Full Houses: Staging Drama in an Historic Mansion

Davies, Paul (2011) Full Houses: Staging Drama in an Historic Mansion. Popular Entertainment Studies, 2 1: 79-95.

Attached Files (Some files may be inaccessible until you login with your UQ eSpace credentials)
Name Description MIMEType Size Downloads
UQ252699_OA.pdf Full text (open access) application/pdf 357.79KB 1
UQ252699_fulltext_other.pdf UQ252699_fulltext_other.pdf application/pdf 424.85KB 3
Author Davies, Paul
Title Full Houses: Staging Drama in an Historic Mansion
Journal name Popular Entertainment Studies
ISSN 1837-9303
Publication date 2011
Sub-type Article (original research)
Open Access Status File (Publisher version)
Volume 2
Issue 1
Start page 79
End page 95
Total pages 17
Place of publication Callaghan, NSW, Australia
Publisher University of Newcastle
Collection year 2012
Language eng
Formatted abstract
One popular form of site-specific theatre as it developed through the 1980s involved the production of plays in ‘real’ houses. John Krizanc’s Tamara (1981) premiered in Toronto and subsequently ran for nine years in a Hollywood mansion. Later, the Welsh group Brith Gof, applying a different formula, staged Tri Bywyd (Three Lives, 1995) in a purpose-built, scaffolding structure inspired by the designs of Bernard Tschumi – essentially a ‘house’ where the walls and furniture were transparent. This article examines a Melbourne play, Living Rooms, first produced in 1986 by TheatreWorks – one of a number of alternative companies grouped as Australia’s Next Wave movement. Living Rooms deployed similar staging strategies to Tamara, effectively dividing its audiences into separate groups and rotating them through several rooms in a former family mansion where discrete scenes, each depicting an episode in the building’s history, were enacted simultaneously. Like Tamara, Living Rooms proved immediately popular with its suburban audiences and this success derives, I would argue, from the interplay of diegetic and real spaces inherent in the design of both plays.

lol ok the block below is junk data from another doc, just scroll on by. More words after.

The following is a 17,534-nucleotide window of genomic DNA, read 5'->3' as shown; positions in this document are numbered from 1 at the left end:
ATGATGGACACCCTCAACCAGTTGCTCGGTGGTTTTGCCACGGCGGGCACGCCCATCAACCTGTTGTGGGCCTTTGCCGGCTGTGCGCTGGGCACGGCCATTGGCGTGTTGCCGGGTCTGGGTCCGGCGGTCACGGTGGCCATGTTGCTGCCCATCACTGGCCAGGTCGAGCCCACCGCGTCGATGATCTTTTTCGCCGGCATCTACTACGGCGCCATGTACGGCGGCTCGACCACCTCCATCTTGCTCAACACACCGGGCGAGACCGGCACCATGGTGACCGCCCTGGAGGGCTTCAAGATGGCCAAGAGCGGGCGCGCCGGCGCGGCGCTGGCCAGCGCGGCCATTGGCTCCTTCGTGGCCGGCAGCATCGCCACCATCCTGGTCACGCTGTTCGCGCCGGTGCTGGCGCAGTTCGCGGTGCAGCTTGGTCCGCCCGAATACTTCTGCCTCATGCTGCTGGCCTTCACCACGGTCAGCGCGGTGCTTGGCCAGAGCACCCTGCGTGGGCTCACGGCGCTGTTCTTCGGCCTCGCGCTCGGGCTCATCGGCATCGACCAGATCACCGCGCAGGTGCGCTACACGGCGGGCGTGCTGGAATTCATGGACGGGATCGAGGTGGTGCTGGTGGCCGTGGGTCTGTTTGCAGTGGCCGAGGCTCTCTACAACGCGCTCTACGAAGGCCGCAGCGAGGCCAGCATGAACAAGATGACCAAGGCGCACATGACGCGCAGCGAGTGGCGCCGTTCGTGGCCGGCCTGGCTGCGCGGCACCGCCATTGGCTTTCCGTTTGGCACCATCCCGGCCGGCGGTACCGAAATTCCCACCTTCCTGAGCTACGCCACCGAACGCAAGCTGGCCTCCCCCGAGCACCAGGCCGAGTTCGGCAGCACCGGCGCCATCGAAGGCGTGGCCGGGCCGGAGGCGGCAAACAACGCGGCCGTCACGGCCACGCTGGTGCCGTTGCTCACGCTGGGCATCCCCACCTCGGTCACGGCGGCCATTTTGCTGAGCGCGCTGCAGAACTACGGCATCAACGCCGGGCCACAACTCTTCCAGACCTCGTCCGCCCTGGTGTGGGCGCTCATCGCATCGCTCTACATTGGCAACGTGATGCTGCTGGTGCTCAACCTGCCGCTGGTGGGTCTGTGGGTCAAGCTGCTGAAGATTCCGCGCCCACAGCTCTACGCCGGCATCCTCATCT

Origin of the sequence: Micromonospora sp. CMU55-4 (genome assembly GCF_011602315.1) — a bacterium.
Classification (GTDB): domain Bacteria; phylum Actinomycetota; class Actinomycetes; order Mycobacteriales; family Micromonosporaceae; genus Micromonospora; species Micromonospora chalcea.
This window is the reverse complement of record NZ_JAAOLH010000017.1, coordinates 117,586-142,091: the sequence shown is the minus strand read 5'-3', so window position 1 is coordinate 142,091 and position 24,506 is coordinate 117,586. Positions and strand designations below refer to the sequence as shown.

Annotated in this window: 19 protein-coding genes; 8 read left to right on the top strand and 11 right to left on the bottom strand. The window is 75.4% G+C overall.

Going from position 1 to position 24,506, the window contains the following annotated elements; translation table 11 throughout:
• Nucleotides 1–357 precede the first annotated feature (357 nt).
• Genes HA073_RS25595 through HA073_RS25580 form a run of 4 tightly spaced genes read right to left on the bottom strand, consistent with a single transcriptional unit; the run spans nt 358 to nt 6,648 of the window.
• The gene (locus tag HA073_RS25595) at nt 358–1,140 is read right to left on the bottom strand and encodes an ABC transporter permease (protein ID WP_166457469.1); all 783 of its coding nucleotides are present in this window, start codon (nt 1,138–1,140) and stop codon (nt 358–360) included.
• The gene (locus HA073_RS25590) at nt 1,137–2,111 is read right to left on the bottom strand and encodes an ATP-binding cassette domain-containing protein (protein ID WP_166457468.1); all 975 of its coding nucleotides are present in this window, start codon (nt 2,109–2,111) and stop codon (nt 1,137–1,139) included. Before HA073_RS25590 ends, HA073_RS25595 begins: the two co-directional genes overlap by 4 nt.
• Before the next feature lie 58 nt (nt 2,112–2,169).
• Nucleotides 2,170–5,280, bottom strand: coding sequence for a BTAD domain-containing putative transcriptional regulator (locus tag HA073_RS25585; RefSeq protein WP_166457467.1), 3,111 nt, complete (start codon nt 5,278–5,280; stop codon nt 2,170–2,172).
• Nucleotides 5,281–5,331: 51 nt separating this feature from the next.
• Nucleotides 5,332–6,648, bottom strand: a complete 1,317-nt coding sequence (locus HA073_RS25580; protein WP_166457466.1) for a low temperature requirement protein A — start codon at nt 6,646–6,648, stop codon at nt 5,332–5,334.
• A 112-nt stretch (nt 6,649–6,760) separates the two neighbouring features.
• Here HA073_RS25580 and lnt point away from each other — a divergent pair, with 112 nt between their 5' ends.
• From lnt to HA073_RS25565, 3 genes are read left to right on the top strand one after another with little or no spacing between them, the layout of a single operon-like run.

Keyword Site-specific performance
Community theatre
Australian Next Wave
House plays
Q-Index Code C1
Q-Index Status Confirmed Code
Institutional Status UQ

Document type: Journal Article
Sub-type: Article (original research)
Collections: Official 2012 Collection
School of Communication and Arts Publications
Version Filter Type
Citation counts: TR Web of Science Citation Count  Cited 1 times in Thomson Reuters Web of Science Article | Citations
Google Scholar Search Google Scholar
Created: Wed, 21 Sep 2011, 11:21:57 EST by Ms Stormy Wehi on behalf of School of Communication and Arts